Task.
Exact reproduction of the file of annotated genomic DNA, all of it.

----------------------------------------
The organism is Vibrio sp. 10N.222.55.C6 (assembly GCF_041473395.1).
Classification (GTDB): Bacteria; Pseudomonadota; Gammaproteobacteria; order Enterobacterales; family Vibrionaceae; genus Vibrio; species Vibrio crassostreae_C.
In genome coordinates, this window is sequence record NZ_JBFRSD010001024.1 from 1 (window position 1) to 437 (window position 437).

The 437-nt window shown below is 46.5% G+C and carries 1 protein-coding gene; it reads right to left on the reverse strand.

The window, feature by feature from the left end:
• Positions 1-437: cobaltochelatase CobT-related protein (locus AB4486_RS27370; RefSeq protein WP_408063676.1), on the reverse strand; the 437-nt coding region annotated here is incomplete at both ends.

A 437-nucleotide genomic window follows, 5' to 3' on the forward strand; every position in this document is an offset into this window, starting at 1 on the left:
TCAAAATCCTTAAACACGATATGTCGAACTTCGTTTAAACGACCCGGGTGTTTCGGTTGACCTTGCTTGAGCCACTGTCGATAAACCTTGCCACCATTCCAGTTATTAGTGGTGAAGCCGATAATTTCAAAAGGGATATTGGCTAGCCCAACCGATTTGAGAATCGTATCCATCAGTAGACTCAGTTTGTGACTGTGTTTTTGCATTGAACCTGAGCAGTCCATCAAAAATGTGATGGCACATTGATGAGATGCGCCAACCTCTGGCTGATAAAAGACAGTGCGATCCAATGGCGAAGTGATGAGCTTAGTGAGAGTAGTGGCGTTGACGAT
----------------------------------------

The organism is Vibrio sp. 10N.222.55.C6 (assembly GCF_041473395.1).
Classification (GTDB): Bacteria; Pseudomonadota; Gammaproteobacteria; order Enterobacterales; family Vibrionaceae; genus Vibrio; species Vibrio crassostreae_C.
In genome coordinates, this window is sequence record NZ_JBFRSD010001024.1 from 1 (window position 1) to 437 (window position 437).

The 437-nt window shown below is 46.5% G+C and carries 1 protein-coding gene; it reads right to left on the reverse strand.

The window, feature by feature from the left end:
• Positions 1-437: cobaltochelatase CobT-related protein (locus AB4486_RS27370; RefSeq protein WP_408063676.1), on the reverse strand; the 437-nt coding region annotated here is incomplete at both ends.

A 437-nucleotide genomic window follows, 5' to 3' on the forward strand; every position in this document is an offset into this window, starting at 1 on the left:
TCAAAATCCTTAAACACGATATGTCGAACTTCGTTTAAACGACCCGGGTGTTTCGGTTGACCTTGCTTGAGCCACTGTCGATAAACCTTGCCACCATTCCAGTTATTAGTGGTGAAGCCGATAATTTCAAAAGGGATATTGGCTAGCCCAACCGATTTGAGAATCGTATCCATCAGTAGACTCAGTTTGTGACTGTGTTTTTGCATTGAACCTGAGCAGTCCATCAAAAATGTGATGGCACATTGATGAGATGCGCCAACCTCTGGCTGATAAAAGACAGTGCGATCCAATGGCGAAGTGATGAGCTTAGTGAGAGTAGTGGCGTTGACGAT